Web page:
I attended the Little Berks Friday and Saturday at Mount Holyoke College. The Little Berks dates back to 1930, starting as an organization for historians who were women. In the 1970s, the group began holding conferences on women’s history, broadly defined. This is the Berkshire Conference; the next will be in June 2011 at the University of Massachusetts, Amherst.
Last night, many of the sixty women attending the Little Berks got “dressed” for diner. Most people were wiring skirts, dresses, or nice pants. When I looked at the assembled group in their finery the first thing that came to mind was how similar they were to the women from the University of Chicago who organized and attended the yearly Faculty Wives Dinners.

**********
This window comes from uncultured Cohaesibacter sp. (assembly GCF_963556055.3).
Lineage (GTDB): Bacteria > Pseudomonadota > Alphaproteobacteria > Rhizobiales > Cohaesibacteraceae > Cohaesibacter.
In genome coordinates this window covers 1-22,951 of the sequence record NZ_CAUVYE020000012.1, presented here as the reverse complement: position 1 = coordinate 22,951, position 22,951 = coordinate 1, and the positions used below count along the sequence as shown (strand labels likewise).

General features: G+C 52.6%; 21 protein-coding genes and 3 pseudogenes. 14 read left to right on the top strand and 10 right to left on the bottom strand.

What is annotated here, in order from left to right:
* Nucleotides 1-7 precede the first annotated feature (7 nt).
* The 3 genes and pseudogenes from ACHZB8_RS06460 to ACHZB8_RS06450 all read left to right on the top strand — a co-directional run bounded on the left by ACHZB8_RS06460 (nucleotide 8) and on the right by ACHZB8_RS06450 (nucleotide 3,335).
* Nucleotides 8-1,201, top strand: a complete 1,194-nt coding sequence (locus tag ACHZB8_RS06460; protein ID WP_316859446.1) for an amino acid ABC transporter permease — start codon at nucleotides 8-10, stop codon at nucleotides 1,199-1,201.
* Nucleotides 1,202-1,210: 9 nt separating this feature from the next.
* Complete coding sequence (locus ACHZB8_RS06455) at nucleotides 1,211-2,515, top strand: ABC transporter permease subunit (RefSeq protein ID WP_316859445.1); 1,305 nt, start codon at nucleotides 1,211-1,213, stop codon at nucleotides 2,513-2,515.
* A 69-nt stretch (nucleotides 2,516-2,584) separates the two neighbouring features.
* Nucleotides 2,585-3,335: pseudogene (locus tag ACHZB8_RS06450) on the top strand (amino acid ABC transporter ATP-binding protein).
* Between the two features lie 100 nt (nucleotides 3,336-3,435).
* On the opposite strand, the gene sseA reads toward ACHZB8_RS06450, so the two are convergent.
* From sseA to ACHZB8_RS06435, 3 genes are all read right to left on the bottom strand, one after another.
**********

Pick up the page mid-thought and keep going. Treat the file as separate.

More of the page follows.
These dinners began as a response to the male only trustee dinner that the University held every year. The faculty wives wished to have alternative entertainment on that evening and in an eventually very elaborate volunteer effort provided dinner and a skit. These women wanted to have something of their own in a similar fashion to the women who founded the Berks. Those historians desired have a network that would be comparable to the “old-boy network” they observed at meetings of the American Historical Association.
I find the discovery that the two groups of women have much in common very interesting because I am fairly certain that the individual who comprises the two groups would not feel that they are comparable.